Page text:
Quiet, Please!

On a recent visit to an animal shelter, I overheard an interesting conversation that a trainer was having with a dog owner who was having a problem with their barking dog.  The trainer listened to the owner’s concern for just a few seconds and then she smiled and walked across the room to her file cabinet where she handed the dog owner a paper handout on “Barking Dogs”.   That was it!

It occurred to me at that very moment how quickly some individuals rely on basic handouts to address an individual dog’s issues.  Barking can become a nuisance but until the owner and trainer get to the root cause of *why* the dog is barking, the barking will not stop.  The wrong training or behavioral intervention or advice, in most instances, will only prove to increase the barking instead of decreasing it. 

There is an art to being a good trainer and the first step is to listen carefully to why the dog is barking, when the dog barks, the frequency and duration of the barking and what, if any, interventions have been tried by the owner thus far.  If the dog owner has tried a variety of interventions, we need to know what they were since they obviously have not been effective or effectively used.  Good dog training skills incorporate good listening skills, observing the dog in his/her environment or in the environment where the excessive barking is taking place.  Good trainers listen and gather a great deal of history before incorporating a training plan or behavioral modification program.  Dogs will bark for a variety of reasons.  Many dogs bark to solicit your attention and generally the owner is guilty of giving attention to a barking dog since they address the barking dog with a hush, toy or cookie.   Some dogs bark to alert their owner to the doorbell and other dogs bark when they are left alone for extended periods of time.  Some dogs bark due to frustration and others may bark due to anxiety or boredom.  Whatever the reason, a trainer and dog owner must properly evaluate the root cause of the barking in order for it to be successfully eliminated.  The next time your dog barks, be aware of what is going on in the dog’s environment at that particular time.  Share this information with your professional trainer and between the both of you; a good plan will evolve to alleviate the barking behaviors.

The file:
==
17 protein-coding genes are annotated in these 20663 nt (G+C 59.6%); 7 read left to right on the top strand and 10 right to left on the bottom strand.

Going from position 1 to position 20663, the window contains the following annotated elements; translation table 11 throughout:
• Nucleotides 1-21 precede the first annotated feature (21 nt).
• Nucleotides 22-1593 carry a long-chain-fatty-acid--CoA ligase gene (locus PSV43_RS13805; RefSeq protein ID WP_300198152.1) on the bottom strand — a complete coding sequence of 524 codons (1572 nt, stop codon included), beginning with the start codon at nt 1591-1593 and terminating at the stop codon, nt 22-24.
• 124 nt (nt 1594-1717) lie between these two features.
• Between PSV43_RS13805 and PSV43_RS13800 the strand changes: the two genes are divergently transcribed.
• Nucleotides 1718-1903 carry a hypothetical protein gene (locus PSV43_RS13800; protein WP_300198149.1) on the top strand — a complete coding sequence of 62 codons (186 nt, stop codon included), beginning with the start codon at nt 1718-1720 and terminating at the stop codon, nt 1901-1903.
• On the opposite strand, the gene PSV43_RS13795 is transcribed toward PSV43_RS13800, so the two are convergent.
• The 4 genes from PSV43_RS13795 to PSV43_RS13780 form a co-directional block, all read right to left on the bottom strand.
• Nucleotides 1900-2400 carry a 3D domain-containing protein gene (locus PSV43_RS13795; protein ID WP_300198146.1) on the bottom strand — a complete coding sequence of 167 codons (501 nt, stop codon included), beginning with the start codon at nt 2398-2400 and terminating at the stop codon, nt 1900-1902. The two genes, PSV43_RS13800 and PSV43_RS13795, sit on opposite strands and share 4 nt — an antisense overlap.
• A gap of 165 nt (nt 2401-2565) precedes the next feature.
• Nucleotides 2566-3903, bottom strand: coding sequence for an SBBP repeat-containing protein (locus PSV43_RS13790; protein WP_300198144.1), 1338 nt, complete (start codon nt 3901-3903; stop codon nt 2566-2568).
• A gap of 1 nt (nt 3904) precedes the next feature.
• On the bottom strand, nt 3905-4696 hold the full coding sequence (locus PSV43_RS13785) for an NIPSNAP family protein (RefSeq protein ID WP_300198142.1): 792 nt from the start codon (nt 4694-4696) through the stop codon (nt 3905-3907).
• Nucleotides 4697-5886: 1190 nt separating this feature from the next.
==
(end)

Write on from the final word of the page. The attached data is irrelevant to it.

Betty Laurin  CPDT-KA, CDBC